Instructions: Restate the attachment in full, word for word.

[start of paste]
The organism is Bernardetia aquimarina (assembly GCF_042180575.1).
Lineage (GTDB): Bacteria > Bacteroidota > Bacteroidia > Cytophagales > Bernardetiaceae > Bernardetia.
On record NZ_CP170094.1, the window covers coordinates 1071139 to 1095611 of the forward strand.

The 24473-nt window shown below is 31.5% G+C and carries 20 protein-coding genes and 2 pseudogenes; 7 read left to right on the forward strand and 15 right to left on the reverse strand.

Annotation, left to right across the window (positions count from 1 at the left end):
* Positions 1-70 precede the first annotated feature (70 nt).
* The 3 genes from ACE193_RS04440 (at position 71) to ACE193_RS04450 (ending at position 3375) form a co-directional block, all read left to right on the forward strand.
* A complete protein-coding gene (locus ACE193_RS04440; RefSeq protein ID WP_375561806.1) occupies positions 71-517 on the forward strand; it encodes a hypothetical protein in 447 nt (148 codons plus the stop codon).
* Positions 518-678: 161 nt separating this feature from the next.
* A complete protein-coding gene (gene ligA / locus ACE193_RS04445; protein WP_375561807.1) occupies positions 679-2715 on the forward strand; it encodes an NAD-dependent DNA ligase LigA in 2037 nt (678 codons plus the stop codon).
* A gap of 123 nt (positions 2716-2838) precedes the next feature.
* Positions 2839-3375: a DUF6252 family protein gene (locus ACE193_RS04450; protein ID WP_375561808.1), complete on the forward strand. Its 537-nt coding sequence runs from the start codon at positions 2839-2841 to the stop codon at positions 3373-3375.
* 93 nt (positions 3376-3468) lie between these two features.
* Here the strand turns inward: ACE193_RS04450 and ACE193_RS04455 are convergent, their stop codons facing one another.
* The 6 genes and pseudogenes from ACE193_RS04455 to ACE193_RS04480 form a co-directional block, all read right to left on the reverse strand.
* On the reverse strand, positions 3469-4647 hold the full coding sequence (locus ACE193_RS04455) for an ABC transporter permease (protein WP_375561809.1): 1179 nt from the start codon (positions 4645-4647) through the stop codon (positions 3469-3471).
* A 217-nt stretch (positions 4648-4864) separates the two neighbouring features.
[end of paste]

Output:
The organism is Bernardetia aquimarina (assembly GCF_042180575.1).
Lineage (GTDB): Bacteria > Bacteroidota > Bacteroidia > Cytophagales > Bernardetiaceae > Bernardetia.
On record NZ_CP170094.1, the window covers coordinates 1071139 to 1095611 of the forward strand.

The 24473-nt window shown below is 31.5% G+C and carries 20 protein-coding genes and 2 pseudogenes; 7 read left to right on the forward strand and 15 right to left on the reverse strand.

Annotation, left to right across the window (positions count from 1 at the left end):
* Positions 1-70 precede the first annotated feature (70 nt).
* The 3 genes from ACE193_RS04440 (at position 71) to ACE193_RS04450 (ending at position 3375) form a co-directional block, all read left to right on the forward strand.
* A complete protein-coding gene (locus ACE193_RS04440; RefSeq protein ID WP_375561806.1) occupies positions 71-517 on the forward strand; it encodes a hypothetical protein in 447 nt (148 codons plus the stop codon).
* Positions 518-678: 161 nt separating this feature from the next.
* A complete protein-coding gene (gene ligA / locus ACE193_RS04445; protein WP_375561807.1) occupies positions 679-2715 on the forward strand; it encodes an NAD-dependent DNA ligase LigA in 2037 nt (678 codons plus the stop codon).
* A gap of 123 nt (positions 2716-2838) precedes the next feature.
* Positions 2839-3375: a DUF6252 family protein gene (locus ACE193_RS04450; protein ID WP_375561808.1), complete on the forward strand. Its 537-nt coding sequence runs from the start codon at positions 2839-2841 to the stop codon at positions 3373-3375.
* 93 nt (positions 3376-3468) lie between these two features.
* Here the strand turns inward: ACE193_RS04450 and ACE193_RS04455 are convergent, their stop codons facing one another.
* The 6 genes and pseudogenes from ACE193_RS04455 to ACE193_RS04480 form a co-directional block, all read right to left on the reverse strand.
* On the reverse strand, positions 3469-4647 hold the full coding sequence (locus ACE193_RS04455) for an ABC transporter permease (protein WP_375561809.1): 1179 nt from the start codon (positions 4645-4647) through the stop codon (positions 3469-3471).
* A 217-nt stretch (positions 4648-4864) separates the two neighbouring features.